A Bookaholic, Pro-life, Pro-Family, Pro-Oxford Comma, Catholic (with Asperger's) who reads and writes as her obsession. I've been reading over 400 books a year lately. These are my ramblings on some of the books I read. To read about all the books I read and comment on, visit me at LibraryThing or Goodreads.

I've been blogging since 2007 and at this point (July 2015) am trying my hand at turning the theme of this blog towards mystery, thriller, and crime, fiction and nonfiction. I have some special interest topics and categories within this broad genre which include (but are not limited to) serial killers, scandi-crime, Victorian history and historicals, history of the criminally insane and asylums, psychopathology, death, funerary practices and burial, corpses, true crime and anything dealing with the real life macabre, or that portrayed in fiction.

I also read a short story a day from various collections, sometimes anthologies othertimes collections of a single author's work. These reviews are also posted here and while they are of mixed genre the mystery, thriller, horror, gothic and macabre often appear within their pages as well.

I also blog about
graphic novels and manga on a separate BLOG.

Sunday, November 30, 2014

Dear Canada: An Ocean Apart: The Gold Mountain Diary of Chin Mei-Ling, Vancouver, British Columbia, 1922 by Gillian Chan

Dear Canada: An Ocean Apart: The Gold Mountain Diary of Chin Mei-Ling, Vancouver, British Columbia, 1922 by Gillian Chan

My rating: 4 of 5 stars

Dear Canada series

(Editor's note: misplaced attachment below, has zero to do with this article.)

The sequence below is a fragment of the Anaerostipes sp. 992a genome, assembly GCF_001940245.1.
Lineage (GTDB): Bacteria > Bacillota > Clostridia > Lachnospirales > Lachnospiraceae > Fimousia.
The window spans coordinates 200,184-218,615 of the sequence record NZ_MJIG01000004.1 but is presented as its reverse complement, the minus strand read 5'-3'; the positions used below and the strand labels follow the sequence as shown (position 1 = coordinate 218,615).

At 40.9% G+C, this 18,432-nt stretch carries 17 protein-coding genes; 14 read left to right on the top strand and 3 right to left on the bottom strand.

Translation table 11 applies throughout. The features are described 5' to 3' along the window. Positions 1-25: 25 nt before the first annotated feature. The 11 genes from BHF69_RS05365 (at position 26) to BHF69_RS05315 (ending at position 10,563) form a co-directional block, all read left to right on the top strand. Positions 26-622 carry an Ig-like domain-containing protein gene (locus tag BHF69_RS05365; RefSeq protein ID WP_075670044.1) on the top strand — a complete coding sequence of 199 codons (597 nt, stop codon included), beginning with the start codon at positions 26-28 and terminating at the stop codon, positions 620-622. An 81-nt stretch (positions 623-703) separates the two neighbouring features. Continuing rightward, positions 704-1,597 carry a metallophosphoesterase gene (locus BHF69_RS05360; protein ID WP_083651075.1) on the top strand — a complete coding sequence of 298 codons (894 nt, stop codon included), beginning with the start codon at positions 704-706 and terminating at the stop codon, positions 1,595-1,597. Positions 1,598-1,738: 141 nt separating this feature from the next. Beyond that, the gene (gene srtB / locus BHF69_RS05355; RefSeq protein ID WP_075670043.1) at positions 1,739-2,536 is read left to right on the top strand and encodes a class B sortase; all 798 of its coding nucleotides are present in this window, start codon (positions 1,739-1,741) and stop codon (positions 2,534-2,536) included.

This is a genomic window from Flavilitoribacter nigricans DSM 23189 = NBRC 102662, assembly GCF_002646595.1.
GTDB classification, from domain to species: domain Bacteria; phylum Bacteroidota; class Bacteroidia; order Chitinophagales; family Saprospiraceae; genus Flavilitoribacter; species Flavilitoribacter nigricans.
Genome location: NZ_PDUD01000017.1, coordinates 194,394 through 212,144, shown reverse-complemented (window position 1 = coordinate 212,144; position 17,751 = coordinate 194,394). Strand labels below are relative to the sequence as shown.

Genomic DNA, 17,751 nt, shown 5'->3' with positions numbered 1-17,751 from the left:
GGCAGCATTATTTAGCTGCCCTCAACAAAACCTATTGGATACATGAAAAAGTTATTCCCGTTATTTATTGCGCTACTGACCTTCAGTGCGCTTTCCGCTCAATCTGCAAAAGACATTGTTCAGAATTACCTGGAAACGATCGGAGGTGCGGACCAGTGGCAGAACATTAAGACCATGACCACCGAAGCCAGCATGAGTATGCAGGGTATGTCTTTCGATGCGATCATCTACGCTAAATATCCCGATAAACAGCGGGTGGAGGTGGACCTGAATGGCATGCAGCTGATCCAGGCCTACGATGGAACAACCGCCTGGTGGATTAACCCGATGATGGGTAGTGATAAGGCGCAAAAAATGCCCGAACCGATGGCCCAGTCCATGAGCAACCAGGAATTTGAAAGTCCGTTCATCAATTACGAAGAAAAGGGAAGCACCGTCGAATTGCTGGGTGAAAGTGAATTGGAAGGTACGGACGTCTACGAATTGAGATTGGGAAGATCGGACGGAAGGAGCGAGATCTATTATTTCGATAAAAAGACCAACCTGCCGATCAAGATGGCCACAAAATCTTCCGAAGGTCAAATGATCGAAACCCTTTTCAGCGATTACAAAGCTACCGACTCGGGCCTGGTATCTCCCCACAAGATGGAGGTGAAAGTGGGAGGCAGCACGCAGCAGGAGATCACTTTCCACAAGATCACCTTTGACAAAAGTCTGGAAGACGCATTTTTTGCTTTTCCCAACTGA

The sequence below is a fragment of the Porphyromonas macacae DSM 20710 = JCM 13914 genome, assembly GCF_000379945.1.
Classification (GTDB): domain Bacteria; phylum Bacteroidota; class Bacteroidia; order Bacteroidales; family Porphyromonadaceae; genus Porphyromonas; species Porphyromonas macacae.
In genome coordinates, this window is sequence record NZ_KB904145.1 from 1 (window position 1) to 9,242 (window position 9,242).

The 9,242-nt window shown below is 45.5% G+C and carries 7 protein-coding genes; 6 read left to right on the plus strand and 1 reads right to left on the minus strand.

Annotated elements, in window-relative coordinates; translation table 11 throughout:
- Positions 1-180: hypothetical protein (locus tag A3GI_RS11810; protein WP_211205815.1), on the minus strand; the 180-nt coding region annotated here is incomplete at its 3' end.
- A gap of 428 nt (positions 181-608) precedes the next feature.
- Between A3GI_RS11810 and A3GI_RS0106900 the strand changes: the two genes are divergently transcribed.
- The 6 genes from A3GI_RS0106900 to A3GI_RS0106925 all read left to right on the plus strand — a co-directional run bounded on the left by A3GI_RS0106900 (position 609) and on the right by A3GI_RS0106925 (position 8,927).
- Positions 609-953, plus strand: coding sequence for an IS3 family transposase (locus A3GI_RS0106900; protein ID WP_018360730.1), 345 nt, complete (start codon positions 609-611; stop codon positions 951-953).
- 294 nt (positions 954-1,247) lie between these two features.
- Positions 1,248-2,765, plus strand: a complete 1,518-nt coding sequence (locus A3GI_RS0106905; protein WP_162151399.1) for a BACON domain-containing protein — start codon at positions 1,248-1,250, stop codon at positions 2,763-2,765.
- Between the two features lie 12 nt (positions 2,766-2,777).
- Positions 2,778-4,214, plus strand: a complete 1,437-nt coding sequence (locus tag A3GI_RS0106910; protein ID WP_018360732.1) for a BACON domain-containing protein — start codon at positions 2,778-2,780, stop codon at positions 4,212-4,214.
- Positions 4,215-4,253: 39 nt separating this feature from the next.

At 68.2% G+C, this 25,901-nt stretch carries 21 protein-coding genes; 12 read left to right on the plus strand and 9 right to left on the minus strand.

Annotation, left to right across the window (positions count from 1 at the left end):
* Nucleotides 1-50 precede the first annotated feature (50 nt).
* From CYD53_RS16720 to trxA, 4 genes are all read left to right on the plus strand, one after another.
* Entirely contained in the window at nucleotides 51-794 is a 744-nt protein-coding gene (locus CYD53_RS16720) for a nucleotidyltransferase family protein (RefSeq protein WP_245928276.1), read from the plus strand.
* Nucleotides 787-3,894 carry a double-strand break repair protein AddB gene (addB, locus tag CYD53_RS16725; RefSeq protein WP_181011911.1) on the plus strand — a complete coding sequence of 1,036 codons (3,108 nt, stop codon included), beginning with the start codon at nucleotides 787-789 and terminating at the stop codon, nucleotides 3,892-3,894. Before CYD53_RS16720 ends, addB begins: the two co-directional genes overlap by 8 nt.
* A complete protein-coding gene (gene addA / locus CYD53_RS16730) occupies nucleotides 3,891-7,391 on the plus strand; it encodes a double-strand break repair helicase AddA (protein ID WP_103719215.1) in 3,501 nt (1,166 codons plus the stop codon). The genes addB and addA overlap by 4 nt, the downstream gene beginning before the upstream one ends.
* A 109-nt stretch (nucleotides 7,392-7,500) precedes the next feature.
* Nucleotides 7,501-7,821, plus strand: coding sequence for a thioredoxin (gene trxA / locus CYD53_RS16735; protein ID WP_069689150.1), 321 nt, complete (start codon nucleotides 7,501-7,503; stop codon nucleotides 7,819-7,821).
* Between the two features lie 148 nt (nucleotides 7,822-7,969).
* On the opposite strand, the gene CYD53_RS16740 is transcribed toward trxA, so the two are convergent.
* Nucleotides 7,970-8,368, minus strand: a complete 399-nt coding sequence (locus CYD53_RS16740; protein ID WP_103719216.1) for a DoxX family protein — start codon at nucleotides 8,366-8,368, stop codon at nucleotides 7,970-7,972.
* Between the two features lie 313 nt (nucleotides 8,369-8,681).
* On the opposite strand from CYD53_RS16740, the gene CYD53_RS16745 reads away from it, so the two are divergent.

A fine entry into the Dear Canada series. This author, Gillian Chan, is new to me so I didn't know what to expect in regards to the writing but was pleasantly pleased to find an engaging, well-written story. This "diary" is not about a particular incident but focuses in on the Chinese experience in Canada post World War I. This is a time when the country had immigration laws imposed upon the Chinese in particular so that while it had an influx of men, who had worked on the railway in the previous forty years or so, the government was at work to limit new Chinese from entering the country by imposing immigration fees and head taxes eventually up to $500 on each individual, even babies. This is where we find our main characters, a community of Chinese men, related in various ways from young to old, who are all saving up to bring back wives, children and parents. Mai has been brought over by her father, which is rare for a daughter to be treated so and the only thing a bit unbelievable about this book, but one must assume it was indeed done at times, though sons and wives would have been ahead of a daughter in most circumstances. A touching and realistic look into life for Chinese-Canadians at this period in time but Chan doesn't limit herself there. She also shows the intolerant nature between the races of that society with Mai's Irish Catholic best friend being a target for school teasing and her family for contempt. At one point the teacher makes a plea [I'm paraphrasing] of how he can't understand the necessity for the children to concentrate on where they came from. Why the gangs of boys? British against Portuguese? Italian against Irish? Dutch against Spanish? etc. Mai makes note that there are not enough Chinese boys to make a gang. A good read, I enjoyed this one and it serves a good purpose within the series itself.

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